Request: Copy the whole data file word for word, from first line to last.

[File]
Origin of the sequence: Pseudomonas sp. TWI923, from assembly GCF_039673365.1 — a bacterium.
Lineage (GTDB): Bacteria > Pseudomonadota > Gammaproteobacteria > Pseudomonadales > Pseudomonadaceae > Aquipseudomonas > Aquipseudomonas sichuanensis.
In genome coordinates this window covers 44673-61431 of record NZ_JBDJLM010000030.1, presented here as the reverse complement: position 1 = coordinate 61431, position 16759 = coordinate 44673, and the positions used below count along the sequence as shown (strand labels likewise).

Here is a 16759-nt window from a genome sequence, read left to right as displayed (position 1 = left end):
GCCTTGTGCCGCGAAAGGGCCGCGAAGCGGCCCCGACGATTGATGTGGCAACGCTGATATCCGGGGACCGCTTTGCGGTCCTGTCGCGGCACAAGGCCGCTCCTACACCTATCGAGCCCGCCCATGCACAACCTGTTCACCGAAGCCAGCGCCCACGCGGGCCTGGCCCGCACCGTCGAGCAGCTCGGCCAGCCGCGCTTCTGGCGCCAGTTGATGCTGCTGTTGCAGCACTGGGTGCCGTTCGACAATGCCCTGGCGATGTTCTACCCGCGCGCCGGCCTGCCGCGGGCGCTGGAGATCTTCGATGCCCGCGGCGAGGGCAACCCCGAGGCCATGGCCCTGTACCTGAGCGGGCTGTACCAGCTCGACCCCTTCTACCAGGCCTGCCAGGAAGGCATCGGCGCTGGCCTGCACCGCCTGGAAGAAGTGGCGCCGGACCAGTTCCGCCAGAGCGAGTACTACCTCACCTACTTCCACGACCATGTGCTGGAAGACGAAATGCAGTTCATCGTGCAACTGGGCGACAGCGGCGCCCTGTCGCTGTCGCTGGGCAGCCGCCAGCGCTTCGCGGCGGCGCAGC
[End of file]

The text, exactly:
Origin of the sequence: Pseudomonas sp. TWI923, from assembly GCF_039673365.1 — a bacterium.
Lineage (GTDB): Bacteria > Pseudomonadota > Gammaproteobacteria > Pseudomonadales > Pseudomonadaceae > Aquipseudomonas > Aquipseudomonas sichuanensis.
In genome coordinates this window covers 44673-61431 of record NZ_JBDJLM010000030.1, presented here as the reverse complement: position 1 = coordinate 61431, position 16759 = coordinate 44673, and the positions used below count along the sequence as shown (strand labels likewise).

Here is a 16759-nt window from a genome sequence, read left to right as displayed (position 1 = left end):
GCCTTGTGCCGCGAAAGGGCCGCGAAGCGGCCCCGACGATTGATGTGGCAACGCTGATATCCGGGGACCGCTTTGCGGTCCTGTCGCGGCACAAGGCCGCTCCTACACCTATCGAGCCCGCCCATGCACAACCTGTTCACCGAAGCCAGCGCCCACGCGGGCCTGGCCCGCACCGTCGAGCAGCTCGGCCAGCCGCGCTTCTGGCGCCAGTTGATGCTGCTGTTGCAGCACTGGGTGCCGTTCGACAATGCCCTGGCGATGTTCTACCCGCGCGCCGGCCTGCCGCGGGCGCTGGAGATCTTCGATGCCCGCGGCGAGGGCAACCCCGAGGCCATGGCCCTGTACCTGAGCGGGCTGTACCAGCTCGACCCCTTCTACCAGGCCTGCCAGGAAGGCATCGGCGCTGGCCTGCACCGCCTGGAAGAAGTGGCGCCGGACCAGTTCCGCCAGAGCGAGTACTACCTCACCTACTTCCACGACCATGTGCTGGAAGACGAAATGCAGTTCATCGTGCAACTGGGCGACAGCGGCGCCCTGTCGCTGTCGCTGGGCAGCCGCCAGCGCTTCGCGGCGGCGCAGC